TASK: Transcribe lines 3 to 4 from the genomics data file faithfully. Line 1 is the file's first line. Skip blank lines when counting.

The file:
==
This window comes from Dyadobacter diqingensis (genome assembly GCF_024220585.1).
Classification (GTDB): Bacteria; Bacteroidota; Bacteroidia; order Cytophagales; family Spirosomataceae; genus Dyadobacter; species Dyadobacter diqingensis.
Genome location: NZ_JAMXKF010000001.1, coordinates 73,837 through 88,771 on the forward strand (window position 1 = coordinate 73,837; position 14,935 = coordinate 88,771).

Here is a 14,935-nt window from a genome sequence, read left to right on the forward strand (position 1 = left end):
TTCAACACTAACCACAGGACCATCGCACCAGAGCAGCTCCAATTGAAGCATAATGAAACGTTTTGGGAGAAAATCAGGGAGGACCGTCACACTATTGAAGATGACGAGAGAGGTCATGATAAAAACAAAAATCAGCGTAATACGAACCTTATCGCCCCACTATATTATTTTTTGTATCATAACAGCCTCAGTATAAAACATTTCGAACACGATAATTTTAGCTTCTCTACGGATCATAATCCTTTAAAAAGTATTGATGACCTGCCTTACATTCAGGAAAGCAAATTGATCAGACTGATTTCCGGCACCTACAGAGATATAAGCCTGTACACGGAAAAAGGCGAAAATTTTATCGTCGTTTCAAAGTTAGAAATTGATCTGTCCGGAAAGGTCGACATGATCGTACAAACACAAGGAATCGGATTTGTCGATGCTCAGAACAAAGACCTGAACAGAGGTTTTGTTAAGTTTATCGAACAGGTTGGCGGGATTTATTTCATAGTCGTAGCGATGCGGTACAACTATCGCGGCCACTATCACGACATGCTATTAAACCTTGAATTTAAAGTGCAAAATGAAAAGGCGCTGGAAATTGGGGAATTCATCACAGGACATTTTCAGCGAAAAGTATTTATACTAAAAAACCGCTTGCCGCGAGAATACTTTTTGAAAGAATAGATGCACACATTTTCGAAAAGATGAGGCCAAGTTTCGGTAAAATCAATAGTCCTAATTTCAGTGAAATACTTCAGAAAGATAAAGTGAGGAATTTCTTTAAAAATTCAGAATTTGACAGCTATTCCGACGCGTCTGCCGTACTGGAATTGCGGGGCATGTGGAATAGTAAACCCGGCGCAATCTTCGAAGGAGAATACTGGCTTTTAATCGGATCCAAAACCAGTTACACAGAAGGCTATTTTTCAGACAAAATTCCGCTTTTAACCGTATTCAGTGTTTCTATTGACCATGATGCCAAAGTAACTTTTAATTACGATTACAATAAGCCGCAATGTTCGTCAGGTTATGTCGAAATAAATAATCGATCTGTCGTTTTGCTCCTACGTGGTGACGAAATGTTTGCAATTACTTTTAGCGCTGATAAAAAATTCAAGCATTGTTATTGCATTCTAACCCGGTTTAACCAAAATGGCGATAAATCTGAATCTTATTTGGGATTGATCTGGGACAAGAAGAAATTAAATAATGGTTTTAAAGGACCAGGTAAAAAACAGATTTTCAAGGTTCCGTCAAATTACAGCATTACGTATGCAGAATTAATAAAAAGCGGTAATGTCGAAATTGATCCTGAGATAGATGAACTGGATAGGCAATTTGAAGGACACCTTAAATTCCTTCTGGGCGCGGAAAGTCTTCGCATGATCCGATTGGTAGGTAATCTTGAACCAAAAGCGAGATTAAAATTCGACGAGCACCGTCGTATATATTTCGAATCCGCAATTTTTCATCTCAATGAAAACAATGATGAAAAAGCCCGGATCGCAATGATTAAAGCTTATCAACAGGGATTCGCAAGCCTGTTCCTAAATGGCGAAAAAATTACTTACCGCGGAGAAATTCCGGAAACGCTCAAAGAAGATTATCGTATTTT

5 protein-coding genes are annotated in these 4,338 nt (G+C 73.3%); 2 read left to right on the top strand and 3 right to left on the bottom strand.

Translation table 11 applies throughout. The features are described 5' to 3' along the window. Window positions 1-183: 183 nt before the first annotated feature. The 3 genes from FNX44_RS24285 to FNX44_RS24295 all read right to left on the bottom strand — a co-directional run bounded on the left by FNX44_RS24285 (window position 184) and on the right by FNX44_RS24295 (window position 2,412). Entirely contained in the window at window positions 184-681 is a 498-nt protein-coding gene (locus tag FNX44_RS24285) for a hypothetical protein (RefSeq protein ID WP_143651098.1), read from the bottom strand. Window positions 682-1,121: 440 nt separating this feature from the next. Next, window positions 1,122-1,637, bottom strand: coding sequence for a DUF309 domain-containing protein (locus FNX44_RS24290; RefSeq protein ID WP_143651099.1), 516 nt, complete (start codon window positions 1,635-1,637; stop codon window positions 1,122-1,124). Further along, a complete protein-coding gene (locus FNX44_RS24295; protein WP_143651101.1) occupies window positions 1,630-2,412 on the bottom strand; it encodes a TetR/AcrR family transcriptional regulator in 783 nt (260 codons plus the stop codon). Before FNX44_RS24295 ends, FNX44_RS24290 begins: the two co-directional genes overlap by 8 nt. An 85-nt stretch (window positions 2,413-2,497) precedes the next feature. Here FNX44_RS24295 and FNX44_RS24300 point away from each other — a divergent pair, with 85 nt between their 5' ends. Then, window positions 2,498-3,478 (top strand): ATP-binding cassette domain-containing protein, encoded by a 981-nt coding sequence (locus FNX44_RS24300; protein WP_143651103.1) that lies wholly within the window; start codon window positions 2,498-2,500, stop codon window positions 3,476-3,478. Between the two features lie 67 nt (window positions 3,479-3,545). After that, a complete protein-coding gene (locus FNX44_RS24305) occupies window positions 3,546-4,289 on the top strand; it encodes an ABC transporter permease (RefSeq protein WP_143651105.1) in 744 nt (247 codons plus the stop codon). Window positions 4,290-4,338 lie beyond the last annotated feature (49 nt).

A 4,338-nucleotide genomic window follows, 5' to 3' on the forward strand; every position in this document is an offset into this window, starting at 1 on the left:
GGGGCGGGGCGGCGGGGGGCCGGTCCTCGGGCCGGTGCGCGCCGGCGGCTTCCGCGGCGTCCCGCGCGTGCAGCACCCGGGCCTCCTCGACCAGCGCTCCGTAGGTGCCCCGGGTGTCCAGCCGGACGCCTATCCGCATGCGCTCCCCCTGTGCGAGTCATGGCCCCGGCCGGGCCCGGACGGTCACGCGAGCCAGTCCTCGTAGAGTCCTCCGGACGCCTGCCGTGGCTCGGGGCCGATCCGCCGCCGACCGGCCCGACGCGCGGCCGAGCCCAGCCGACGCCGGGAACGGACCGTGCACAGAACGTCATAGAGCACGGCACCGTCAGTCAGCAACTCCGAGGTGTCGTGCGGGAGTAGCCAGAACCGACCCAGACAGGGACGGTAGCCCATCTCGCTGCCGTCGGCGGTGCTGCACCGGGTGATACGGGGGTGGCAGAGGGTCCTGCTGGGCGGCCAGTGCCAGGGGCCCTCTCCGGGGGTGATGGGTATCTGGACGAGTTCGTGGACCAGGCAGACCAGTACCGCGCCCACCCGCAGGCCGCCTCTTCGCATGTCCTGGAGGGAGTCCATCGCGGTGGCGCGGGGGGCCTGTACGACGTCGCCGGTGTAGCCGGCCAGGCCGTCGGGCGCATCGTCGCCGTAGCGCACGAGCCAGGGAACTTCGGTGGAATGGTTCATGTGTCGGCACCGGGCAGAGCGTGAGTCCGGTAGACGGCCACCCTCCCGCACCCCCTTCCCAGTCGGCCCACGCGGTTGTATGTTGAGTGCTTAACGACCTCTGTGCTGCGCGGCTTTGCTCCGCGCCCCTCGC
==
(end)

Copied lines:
Genome location: NZ_JAMXKF010000001.1, coordinates 73,837 through 88,771 on the forward strand (window position 1 = coordinate 73,837; position 14,935 = coordinate 88,771).

Here is a 14,935-nt window from a genome sequence, read left to right on the forward strand (position 1 = left end):